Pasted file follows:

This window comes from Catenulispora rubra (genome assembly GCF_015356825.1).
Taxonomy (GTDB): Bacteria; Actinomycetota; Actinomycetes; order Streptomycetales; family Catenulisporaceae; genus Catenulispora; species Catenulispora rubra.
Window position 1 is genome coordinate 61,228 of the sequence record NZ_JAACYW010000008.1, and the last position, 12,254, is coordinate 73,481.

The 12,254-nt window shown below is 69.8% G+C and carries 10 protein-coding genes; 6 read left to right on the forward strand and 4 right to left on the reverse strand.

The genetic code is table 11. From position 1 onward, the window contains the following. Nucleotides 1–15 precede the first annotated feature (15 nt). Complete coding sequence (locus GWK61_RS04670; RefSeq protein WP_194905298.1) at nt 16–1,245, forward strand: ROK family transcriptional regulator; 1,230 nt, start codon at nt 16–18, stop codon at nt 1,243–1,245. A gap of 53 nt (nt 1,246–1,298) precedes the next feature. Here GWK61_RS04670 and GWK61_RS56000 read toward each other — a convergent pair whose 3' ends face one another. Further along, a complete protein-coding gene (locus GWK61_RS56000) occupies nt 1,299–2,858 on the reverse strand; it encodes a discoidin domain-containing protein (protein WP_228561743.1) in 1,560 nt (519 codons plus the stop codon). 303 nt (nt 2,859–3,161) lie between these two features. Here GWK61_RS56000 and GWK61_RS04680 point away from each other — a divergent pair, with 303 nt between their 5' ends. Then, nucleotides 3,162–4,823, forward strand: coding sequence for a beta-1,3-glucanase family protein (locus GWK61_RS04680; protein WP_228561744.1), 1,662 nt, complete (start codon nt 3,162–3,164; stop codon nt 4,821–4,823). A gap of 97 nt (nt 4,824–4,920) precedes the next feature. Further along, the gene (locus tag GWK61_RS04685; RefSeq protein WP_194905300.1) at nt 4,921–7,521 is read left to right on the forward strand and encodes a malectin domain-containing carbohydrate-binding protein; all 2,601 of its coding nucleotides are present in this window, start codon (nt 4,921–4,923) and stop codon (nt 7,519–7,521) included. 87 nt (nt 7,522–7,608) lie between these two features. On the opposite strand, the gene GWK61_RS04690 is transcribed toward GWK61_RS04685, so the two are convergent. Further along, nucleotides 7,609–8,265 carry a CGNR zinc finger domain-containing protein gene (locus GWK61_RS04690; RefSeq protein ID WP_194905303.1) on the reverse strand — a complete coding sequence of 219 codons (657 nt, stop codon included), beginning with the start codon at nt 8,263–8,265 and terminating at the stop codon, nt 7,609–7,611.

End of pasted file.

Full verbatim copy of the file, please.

This window comes from Catenulispora rubra (genome assembly GCF_015356825.1).
Taxonomy (GTDB): Bacteria; Actinomycetota; Actinomycetes; order Streptomycetales; family Catenulisporaceae; genus Catenulispora; species Catenulispora rubra.
Window position 1 is genome coordinate 61,228 of the sequence record NZ_JAACYW010000008.1, and the last position, 12,254, is coordinate 73,481.

The 12,254-nt window shown below is 69.8% G+C and carries 10 protein-coding genes; 6 read left to right on the forward strand and 4 right to left on the reverse strand.

The genetic code is table 11. From position 1 onward, the window contains the following. Nucleotides 1–15 precede the first annotated feature (15 nt). Complete coding sequence (locus GWK61_RS04670; RefSeq protein WP_194905298.1) at nt 16–1,245, forward strand: ROK family transcriptional regulator; 1,230 nt, start codon at nt 16–18, stop codon at nt 1,243–1,245. A gap of 53 nt (nt 1,246–1,298) precedes the next feature. Here GWK61_RS04670 and GWK61_RS56000 read toward each other — a convergent pair whose 3' ends face one another. Further along, a complete protein-coding gene (locus GWK61_RS56000) occupies nt 1,299–2,858 on the reverse strand; it encodes a discoidin domain-containing protein (protein WP_228561743.1) in 1,560 nt (519 codons plus the stop codon). 303 nt (nt 2,859–3,161) lie between these two features. Here GWK61_RS56000 and GWK61_RS04680 point away from each other — a divergent pair, with 303 nt between their 5' ends. Then, nucleotides 3,162–4,823, forward strand: coding sequence for a beta-1,3-glucanase family protein (locus GWK61_RS04680; protein WP_228561744.1), 1,662 nt, complete (start codon nt 3,162–3,164; stop codon nt 4,821–4,823). A gap of 97 nt (nt 4,824–4,920) precedes the next feature. Further along, the gene (locus tag GWK61_RS04685; RefSeq protein WP_194905300.1) at nt 4,921–7,521 is read left to right on the forward strand and encodes a malectin domain-containing carbohydrate-binding protein; all 2,601 of its coding nucleotides are present in this window, start codon (nt 4,921–4,923) and stop codon (nt 7,519–7,521) included. 87 nt (nt 7,522–7,608) lie between these two features. On the opposite strand, the gene GWK61_RS04690 is transcribed toward GWK61_RS04685, so the two are convergent. Further along, nucleotides 7,609–8,265 carry a CGNR zinc finger domain-containing protein gene (locus GWK61_RS04690; RefSeq protein ID WP_194905303.1) on the reverse strand — a complete coding sequence of 219 codons (657 nt, stop codon included), beginning with the start codon at nt 8,263–8,265 and terminating at the stop codon, nt 7,609–7,611.